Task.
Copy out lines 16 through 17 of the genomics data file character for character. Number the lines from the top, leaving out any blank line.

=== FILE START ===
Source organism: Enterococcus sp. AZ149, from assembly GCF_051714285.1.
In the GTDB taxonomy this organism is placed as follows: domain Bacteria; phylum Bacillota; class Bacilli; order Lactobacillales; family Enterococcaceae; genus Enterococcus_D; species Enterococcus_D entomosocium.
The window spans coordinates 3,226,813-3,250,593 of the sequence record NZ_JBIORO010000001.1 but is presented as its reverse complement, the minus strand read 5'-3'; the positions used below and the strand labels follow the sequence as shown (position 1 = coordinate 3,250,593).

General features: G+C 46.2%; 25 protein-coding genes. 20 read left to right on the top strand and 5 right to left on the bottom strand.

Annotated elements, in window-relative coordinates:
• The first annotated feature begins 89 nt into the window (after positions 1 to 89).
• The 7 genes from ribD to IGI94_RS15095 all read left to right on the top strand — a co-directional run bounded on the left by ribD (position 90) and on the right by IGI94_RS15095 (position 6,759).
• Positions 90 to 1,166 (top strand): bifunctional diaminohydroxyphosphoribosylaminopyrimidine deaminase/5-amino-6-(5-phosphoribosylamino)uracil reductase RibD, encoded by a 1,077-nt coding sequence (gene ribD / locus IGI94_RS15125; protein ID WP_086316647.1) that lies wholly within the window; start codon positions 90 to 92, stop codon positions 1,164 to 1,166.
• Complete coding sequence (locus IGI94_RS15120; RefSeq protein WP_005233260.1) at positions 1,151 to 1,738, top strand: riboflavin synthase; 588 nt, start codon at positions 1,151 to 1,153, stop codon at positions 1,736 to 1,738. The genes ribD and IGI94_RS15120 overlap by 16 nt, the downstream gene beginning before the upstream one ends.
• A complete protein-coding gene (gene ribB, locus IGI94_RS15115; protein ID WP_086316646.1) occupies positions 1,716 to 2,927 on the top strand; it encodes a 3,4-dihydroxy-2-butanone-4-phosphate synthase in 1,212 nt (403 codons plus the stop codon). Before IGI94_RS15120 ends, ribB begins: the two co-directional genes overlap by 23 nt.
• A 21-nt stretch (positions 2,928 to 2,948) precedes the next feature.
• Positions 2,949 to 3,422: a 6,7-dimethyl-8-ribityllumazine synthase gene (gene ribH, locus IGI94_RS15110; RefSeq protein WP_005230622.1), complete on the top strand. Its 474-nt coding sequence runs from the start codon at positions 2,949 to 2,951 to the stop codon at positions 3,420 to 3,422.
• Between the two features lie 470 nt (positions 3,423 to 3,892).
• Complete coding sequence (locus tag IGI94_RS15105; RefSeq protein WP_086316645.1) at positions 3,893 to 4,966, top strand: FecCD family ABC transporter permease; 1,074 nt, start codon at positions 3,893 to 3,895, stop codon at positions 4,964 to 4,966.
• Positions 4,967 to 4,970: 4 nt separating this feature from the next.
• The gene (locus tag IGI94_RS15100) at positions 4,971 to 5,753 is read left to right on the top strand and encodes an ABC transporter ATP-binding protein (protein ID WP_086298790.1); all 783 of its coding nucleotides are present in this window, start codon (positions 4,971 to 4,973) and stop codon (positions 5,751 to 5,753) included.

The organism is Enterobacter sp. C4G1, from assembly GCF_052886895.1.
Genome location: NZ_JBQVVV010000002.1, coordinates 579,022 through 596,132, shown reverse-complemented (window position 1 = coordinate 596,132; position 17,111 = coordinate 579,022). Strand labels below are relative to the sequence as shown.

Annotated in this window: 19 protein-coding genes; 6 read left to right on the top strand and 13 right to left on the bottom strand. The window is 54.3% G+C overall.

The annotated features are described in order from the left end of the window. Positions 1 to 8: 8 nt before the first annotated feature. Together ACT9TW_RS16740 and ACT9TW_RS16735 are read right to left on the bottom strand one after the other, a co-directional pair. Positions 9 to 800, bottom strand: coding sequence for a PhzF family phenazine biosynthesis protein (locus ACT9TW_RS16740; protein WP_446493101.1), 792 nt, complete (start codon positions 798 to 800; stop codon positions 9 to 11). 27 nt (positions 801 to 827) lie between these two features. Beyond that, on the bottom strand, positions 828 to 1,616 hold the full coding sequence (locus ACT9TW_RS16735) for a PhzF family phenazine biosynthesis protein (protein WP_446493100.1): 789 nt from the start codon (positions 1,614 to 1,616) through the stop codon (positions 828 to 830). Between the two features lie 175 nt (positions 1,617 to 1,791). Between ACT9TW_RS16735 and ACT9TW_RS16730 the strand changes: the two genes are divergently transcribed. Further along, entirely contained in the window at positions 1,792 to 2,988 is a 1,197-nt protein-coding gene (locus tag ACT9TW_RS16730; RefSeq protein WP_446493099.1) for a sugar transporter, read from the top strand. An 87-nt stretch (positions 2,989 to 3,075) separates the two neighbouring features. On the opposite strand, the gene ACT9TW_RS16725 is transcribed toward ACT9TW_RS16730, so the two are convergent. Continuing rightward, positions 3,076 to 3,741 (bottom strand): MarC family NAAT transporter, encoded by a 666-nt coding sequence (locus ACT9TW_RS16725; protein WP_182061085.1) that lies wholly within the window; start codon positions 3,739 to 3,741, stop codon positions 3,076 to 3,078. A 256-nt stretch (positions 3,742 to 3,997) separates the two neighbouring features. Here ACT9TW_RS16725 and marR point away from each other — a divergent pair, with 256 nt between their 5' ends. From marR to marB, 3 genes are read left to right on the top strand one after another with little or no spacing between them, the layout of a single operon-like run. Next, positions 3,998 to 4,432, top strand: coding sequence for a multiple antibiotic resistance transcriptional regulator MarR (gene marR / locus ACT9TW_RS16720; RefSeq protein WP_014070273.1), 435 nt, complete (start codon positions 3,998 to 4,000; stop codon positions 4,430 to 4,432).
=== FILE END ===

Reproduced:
• The gene (locus tag IGI94_RS15100) at positions 4,971 to 5,753 is read left to right on the top strand and encodes an ABC transporter ATP-binding protein (protein ID WP_086298790.1); all 783 of its coding nucleotides are present in this window, start codon (positions 4,971 to 4,973) and stop codon (positions 5,751 to 5,753) included.

The organism is Enterobacter sp. C4G1, from assembly GCF_052886895.1.